(The Root) — Despite the ongoing government shutdown and employee furloughs, the Supreme Court opened its doors Monday to begin a new term. Many issues of national interest are expected to come up for discussion, including another case on affirmative action.
Next Tuesday, the court will hear arguments in the case of Schuette v. Coalition to Defend Affirmative Action. The justices will ultimately have to decide whether Michigan violated the Equal Protection Clause by banning affirmative action in its constitution.
In 2006, 58 percent of Michigan voters approved a ballot proposal, the Michigan Civil Rights Initiative, also known as Proposal 2, which banned racial, ethnic or sex-based preferential treatment in public education admissions, government contracting and public employment.
The plaintiffs in this case, who are attempting to overturn the initiative, are led by BAMN, also known as the Coalition to Defend Affirmative Action, Integration and Immigrant Rights and Fight for Equality by Any Means Necessary. Michigan Attorney General Bill Schuette is among the defendants.
The 6th U.S. Circuit Court of Appeals ruled in 2011 that the voter-approved state ban was unconstitutional, saying that it "[reordered] the political process in Michigan to place special burdens on minority interests," before upholding the ruling again in 2012.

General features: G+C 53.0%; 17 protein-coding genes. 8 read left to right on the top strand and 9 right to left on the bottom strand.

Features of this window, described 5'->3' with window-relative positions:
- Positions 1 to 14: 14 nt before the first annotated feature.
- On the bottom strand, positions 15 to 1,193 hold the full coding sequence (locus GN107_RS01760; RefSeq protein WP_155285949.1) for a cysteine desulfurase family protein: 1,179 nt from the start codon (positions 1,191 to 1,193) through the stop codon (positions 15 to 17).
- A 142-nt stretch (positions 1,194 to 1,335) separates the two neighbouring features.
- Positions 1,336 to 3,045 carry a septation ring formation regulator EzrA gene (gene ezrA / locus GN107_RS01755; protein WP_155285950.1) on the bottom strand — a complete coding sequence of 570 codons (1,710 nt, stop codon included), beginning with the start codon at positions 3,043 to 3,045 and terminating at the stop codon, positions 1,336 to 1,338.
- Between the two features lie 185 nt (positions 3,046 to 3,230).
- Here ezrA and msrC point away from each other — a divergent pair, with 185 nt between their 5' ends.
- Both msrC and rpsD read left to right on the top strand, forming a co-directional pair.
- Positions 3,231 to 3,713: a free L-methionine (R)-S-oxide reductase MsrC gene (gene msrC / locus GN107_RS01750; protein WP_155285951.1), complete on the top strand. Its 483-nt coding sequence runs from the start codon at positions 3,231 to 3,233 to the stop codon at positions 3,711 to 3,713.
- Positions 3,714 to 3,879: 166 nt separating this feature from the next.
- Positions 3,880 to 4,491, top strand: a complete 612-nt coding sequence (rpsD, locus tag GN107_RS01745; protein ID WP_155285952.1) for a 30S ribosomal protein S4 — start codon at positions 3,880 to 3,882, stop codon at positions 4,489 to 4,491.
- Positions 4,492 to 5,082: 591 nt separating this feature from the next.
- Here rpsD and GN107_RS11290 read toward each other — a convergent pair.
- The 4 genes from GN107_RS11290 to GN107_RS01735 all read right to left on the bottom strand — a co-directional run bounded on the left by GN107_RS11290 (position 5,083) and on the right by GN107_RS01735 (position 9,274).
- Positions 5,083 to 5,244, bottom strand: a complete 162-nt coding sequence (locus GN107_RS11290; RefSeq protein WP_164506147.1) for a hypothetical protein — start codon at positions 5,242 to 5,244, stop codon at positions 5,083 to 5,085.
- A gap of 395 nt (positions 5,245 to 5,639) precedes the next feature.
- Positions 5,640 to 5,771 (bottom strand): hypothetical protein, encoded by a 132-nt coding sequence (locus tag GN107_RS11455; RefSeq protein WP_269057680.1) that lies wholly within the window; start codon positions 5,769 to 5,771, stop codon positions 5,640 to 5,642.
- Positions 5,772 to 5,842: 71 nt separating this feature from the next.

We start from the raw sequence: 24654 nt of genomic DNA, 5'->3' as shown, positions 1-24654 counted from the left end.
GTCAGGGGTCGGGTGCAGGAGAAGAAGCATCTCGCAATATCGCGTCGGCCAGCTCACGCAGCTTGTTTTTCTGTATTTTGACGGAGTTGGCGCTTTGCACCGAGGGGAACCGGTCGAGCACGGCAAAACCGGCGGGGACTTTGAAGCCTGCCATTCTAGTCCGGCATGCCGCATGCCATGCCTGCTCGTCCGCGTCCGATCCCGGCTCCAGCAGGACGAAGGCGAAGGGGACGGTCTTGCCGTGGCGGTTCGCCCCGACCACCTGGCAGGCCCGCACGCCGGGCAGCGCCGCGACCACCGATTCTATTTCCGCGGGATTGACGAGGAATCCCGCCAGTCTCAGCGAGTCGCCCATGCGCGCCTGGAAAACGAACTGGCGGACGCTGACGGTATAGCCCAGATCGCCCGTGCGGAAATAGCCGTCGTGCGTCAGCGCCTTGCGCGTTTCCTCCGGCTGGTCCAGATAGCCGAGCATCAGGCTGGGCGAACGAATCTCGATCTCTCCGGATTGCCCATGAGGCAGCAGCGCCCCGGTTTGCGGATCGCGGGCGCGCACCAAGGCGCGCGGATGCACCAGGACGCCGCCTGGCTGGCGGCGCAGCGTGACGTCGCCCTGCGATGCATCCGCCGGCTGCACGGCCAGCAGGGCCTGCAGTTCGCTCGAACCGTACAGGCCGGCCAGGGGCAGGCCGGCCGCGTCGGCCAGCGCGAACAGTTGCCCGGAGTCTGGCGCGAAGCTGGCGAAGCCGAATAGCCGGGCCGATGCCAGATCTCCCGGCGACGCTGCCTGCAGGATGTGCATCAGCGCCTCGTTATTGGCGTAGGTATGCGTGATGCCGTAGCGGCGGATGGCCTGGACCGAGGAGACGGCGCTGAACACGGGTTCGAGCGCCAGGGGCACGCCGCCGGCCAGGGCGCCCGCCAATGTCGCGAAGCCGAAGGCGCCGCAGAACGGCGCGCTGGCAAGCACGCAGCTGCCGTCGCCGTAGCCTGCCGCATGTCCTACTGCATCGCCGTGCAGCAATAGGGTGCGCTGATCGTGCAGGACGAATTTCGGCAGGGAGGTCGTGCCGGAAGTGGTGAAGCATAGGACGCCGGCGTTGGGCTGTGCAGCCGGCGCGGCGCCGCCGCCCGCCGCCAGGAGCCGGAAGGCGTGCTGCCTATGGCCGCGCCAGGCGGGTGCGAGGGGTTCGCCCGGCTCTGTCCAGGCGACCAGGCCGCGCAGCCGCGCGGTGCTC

"Because less onerous avenues to effect political change remain open to those advocating consideration of non-racial factors in admissions decisions, Michigan cannot force those advocating for consideration of racial factors to traverse a more arduous road without violating the Fourteenth Amendment," Judge R. Guy Cole Jr. wrote for the majority, according to the Michigan Daily.
Schuette decided to appeal the decision to the U.S. Supreme Court, saying in 2012 that it was constitutional and approved by the majority of state voters. "MCRI embodies the fundamental premise of what America is all about: equal opportunity under the law," Schuette said, according to the news site. "Entrance to our great universities must be based upon merit. We are prepared to take the fight for quality, fairness and the rule of law to the U.S. Supreme Court."
How the justices will rule on the case is anyone's guess. Earlier this year, when hearing arguments on Fisher v. University of Texas at Austin et al., the justices gave the case back to the lower court to review, avoiding an actual decision of their own and creating an ambiguity in which both sides claimed victory.
Plaintiff Abigail Fisher, a white woman, had filed a lawsuit against the university in 2008 because she believed she'd been denied entry because of her race in favor of a minority student.
There may be one thing the justices should consider as they hear arguments: Black enrollment at the University of Michigan has dropped by about 30 percent at the undergraduate and law schools since the ban was made into law, Bloomberg reported late last month.